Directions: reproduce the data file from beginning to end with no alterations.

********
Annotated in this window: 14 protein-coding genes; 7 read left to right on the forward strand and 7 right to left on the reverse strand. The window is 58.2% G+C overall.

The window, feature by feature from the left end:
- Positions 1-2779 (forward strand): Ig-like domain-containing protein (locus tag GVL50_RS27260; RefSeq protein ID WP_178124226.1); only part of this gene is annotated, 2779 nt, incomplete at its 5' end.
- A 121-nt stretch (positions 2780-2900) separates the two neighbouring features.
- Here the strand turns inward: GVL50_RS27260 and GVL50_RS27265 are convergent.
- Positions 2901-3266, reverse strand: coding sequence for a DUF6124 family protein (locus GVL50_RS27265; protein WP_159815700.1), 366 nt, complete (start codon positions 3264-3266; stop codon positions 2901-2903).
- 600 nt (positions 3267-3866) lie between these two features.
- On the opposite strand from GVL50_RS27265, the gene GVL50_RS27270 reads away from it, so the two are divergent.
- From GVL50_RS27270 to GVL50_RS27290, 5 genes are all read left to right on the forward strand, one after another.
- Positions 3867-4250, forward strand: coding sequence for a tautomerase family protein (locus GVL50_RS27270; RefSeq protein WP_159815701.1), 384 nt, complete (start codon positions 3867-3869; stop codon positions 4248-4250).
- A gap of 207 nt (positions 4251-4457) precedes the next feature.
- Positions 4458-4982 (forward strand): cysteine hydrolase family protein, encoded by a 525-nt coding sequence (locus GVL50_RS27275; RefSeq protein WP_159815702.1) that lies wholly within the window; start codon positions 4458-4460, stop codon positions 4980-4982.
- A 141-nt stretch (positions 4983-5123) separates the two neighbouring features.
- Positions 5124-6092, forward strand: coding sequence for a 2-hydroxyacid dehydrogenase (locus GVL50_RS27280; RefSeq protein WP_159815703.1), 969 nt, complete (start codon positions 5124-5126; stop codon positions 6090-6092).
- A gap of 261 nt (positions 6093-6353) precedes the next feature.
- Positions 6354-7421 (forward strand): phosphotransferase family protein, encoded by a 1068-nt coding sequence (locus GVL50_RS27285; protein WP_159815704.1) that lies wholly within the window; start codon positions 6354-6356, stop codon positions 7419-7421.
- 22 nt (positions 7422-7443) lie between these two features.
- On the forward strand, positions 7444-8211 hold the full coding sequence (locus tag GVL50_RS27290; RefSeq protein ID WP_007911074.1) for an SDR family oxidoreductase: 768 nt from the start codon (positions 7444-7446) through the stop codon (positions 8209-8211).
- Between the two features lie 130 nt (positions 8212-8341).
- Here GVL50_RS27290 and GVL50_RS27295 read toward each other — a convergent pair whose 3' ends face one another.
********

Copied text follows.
Annotated in this window: 14 protein-coding genes; 7 read left to right on the forward strand and 7 right to left on the reverse strand. The window is 58.2% G+C overall.

The window, feature by feature from the left end:
- Positions 1-2779 (forward strand): Ig-like domain-containing protein (locus tag GVL50_RS27260; RefSeq protein ID WP_178124226.1); only part of this gene is annotated, 2779 nt, incomplete at its 5' end.
- A 121-nt stretch (positions 2780-2900) separates the two neighbouring features.
- Here the strand turns inward: GVL50_RS27260 and GVL50_RS27265 are convergent.
- Positions 2901-3266, reverse strand: coding sequence for a DUF6124 family protein (locus GVL50_RS27265; protein WP_159815700.1), 366 nt, complete (start codon positions 3264-3266; stop codon positions 2901-2903).
- 600 nt (positions 3267-3866) lie between these two features.
- On the opposite strand from GVL50_RS27265, the gene GVL50_RS27270 reads away from it, so the two are divergent.
- From GVL50_RS27270 to GVL50_RS27290, 5 genes are all read left to right on the forward strand, one after another.
- Positions 3867-4250, forward strand: coding sequence for a tautomerase family protein (locus GVL50_RS27270; RefSeq protein WP_159815701.1), 384 nt, complete (start codon positions 3867-3869; stop codon positions 4248-4250).
- A gap of 207 nt (positions 4251-4457) precedes the next feature.
- Positions 4458-4982 (forward strand): cysteine hydrolase family protein, encoded by a 525-nt coding sequence (locus GVL50_RS27275; RefSeq protein WP_159815702.1) that lies wholly within the window; start codon positions 4458-4460, stop codon positions 4980-4982.
- A 141-nt stretch (positions 4983-5123) separates the two neighbouring features.
- Positions 5124-6092, forward strand: coding sequence for a 2-hydroxyacid dehydrogenase (locus GVL50_RS27280; RefSeq protein WP_159815703.1), 969 nt, complete (start codon positions 5124-5126; stop codon positions 6090-6092).
- A gap of 261 nt (positions 6093-6353) precedes the next feature.
- Positions 6354-7421 (forward strand): phosphotransferase family protein, encoded by a 1068-nt coding sequence (locus GVL50_RS27285; protein WP_159815704.1) that lies wholly within the window; start codon positions 6354-6356, stop codon positions 7419-7421.
- 22 nt (positions 7422-7443) lie between these two features.
- On the forward strand, positions 7444-8211 hold the full coding sequence (locus tag GVL50_RS27290; RefSeq protein ID WP_007911074.1) for an SDR family oxidoreductase: 768 nt from the start codon (positions 7444-7446) through the stop codon (positions 8209-8211).
- Between the two features lie 130 nt (positions 8212-8341).
- Here GVL50_RS27290 and GVL50_RS27295 read toward each other — a convergent pair whose 3' ends face one another.